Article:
Written by Stanley Greenberg Friday, 12 November 2010 00:00
This past Wednesday I did my duty!
I traveled to Staten Island to tidy up and say a few prayers at my parents’ graves. Refreshing my bonds with my mother and father is always pleasurable and meaningful to me. No matter what is done, the weeds keep coming in and popping up, uninvited on the gravesite.
About two years ago my sister and I ended the Perpetual Care system with the grave overseers. All we got for our substantial amount of money was unkempt sites that were scraggly and full of unsightly plants that had taken root in the rectangular concrete beds in front of the memorial stone. Standing in front of the gravesite was an opportunity to speak again to my parents.
We cleared out all the weeds and the unasked for foliage and supplanted them with marble chips. The marble chips purchased from Home Depot came in 50-pound bags that required much muscular strength to use. We bought six bags and some plastic lining to prevent new growth.
It sounds easier than the actual task proved to be. Digging the weeds with a shovel was the start. Cutting the plastic to size was another chore. Then, dumping the marble chips and smoothing them out was the final operation.
As we looked over our job, we wondered how it would look in a year. This past Wednesday, we found out. Weeds and grass had taken root in both parents’ grave beds. And we thought two years ago that we had circumvented nature, but we were wrong.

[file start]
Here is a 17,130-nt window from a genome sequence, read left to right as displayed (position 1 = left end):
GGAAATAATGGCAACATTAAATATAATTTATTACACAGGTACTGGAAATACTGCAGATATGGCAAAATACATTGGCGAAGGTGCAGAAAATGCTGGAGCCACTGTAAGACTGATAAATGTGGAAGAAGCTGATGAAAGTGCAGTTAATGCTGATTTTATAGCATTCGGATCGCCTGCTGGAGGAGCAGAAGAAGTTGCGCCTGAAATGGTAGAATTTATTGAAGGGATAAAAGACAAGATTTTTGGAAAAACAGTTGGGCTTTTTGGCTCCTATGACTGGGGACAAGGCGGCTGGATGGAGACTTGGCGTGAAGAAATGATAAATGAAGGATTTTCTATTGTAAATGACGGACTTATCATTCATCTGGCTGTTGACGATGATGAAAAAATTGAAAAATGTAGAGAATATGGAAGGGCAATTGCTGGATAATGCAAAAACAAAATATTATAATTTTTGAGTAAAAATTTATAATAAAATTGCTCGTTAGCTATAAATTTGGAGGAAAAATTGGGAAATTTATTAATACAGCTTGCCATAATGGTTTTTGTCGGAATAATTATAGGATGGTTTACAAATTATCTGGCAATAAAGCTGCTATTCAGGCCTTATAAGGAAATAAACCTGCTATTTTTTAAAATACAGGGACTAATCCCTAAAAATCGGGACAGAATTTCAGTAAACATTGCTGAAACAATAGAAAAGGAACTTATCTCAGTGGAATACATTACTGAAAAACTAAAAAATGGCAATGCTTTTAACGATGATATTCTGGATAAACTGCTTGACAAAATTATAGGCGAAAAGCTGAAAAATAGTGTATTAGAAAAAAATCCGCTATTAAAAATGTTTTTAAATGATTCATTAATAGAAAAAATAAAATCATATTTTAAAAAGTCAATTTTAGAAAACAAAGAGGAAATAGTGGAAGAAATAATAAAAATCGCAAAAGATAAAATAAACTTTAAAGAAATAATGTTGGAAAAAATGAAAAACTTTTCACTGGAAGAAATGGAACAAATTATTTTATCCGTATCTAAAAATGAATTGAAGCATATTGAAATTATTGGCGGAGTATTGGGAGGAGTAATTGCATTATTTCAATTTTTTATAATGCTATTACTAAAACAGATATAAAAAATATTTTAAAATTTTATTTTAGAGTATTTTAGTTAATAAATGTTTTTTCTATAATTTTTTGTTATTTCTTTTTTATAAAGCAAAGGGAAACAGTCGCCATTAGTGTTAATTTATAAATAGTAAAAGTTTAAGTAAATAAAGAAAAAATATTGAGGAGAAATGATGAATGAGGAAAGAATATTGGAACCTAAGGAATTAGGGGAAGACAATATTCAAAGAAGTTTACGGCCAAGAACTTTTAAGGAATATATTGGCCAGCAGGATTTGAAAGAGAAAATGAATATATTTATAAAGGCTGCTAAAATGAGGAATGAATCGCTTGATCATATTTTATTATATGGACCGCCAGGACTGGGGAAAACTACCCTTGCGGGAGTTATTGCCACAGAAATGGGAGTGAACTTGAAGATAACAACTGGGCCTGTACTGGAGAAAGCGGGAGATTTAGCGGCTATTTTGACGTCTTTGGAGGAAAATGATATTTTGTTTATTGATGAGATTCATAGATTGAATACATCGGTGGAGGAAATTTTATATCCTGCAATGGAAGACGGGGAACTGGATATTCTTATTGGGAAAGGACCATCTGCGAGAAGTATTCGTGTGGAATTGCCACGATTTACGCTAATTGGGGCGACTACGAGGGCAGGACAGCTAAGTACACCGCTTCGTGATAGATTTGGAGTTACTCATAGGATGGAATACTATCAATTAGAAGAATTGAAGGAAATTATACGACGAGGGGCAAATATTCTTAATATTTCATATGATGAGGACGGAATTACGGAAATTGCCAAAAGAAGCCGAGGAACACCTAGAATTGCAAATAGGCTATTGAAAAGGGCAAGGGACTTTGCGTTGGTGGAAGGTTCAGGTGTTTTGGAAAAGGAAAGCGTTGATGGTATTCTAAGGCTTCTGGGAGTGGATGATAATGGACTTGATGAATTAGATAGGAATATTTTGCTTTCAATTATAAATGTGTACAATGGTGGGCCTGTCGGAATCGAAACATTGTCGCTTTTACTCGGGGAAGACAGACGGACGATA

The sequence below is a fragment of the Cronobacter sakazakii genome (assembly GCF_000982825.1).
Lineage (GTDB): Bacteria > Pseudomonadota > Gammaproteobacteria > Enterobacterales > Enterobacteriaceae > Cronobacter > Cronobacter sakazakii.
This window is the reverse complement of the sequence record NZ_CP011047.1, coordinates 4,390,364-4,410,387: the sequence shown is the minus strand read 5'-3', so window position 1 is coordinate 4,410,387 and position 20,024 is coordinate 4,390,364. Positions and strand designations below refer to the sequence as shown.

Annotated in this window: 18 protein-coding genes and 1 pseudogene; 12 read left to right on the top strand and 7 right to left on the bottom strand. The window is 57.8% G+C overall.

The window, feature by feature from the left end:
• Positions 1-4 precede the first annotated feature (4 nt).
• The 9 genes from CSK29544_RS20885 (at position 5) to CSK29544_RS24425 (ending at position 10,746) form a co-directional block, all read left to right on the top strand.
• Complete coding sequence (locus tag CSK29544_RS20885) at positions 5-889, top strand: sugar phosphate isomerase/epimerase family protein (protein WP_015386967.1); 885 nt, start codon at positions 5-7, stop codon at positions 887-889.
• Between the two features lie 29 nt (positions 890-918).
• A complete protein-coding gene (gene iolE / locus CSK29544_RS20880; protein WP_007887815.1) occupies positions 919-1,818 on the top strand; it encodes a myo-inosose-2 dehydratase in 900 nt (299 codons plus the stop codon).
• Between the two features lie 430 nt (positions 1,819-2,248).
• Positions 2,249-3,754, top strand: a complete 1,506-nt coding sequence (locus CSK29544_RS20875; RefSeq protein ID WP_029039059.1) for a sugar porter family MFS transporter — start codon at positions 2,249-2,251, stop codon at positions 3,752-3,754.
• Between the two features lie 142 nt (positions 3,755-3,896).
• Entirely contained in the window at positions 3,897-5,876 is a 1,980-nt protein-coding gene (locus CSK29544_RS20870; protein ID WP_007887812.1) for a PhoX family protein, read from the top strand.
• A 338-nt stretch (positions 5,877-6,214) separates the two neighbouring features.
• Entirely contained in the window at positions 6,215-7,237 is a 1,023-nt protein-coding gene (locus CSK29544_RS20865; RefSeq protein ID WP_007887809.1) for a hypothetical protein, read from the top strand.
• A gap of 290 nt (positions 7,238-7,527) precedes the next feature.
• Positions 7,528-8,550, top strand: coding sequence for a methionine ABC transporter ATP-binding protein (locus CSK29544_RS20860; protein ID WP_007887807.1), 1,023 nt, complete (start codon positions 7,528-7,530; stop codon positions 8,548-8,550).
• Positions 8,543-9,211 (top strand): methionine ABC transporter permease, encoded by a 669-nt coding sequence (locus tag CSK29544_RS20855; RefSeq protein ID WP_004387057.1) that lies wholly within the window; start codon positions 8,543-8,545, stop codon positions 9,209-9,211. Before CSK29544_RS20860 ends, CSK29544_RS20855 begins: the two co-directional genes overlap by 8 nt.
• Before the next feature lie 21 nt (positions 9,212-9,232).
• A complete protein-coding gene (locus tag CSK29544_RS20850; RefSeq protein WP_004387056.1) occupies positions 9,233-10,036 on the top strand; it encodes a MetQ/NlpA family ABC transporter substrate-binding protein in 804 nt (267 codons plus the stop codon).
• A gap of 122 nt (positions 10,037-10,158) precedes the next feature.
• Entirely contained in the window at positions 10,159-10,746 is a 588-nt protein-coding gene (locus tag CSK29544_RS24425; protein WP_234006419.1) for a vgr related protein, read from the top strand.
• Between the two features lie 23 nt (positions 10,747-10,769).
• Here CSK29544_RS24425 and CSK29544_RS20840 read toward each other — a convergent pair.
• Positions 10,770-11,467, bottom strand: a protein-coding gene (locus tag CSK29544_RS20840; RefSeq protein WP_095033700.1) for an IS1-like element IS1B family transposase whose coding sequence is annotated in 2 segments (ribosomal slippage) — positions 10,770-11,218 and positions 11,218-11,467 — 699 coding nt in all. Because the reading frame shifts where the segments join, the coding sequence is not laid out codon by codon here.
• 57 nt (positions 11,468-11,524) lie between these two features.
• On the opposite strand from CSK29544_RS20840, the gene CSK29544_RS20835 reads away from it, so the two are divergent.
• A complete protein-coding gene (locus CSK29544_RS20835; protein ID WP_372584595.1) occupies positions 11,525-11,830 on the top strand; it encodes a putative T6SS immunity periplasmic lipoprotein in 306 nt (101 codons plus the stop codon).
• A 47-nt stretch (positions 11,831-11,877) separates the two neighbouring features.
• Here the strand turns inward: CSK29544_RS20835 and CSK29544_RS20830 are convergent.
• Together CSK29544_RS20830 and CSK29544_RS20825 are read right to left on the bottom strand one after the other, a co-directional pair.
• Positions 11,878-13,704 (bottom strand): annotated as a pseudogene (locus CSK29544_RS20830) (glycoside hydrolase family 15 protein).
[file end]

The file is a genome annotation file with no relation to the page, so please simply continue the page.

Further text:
It took a good hour to get rid of the plant life in the beds. We had fortunately brought two more bags of marble chips and we filled in the places that needed it. It was and is just a small way to thank my mother and father for all they had done for us.
Afterwards, my sister and I recited the proper Hebrew prayers, tidied up the beds and traveled home to Long Island. On the way home, we stopped at a diner in Sheepshead Bay for some nourishment after carefully washing our hands.
There is no feeling like the feeling that one gets after one has done one’s duty. Nothing need be said but it envelops the soul. Do the right thing, and you will never have regrets!
We look forward, with trepidation, to see how the gravesite will look next year, when we again visit our parents.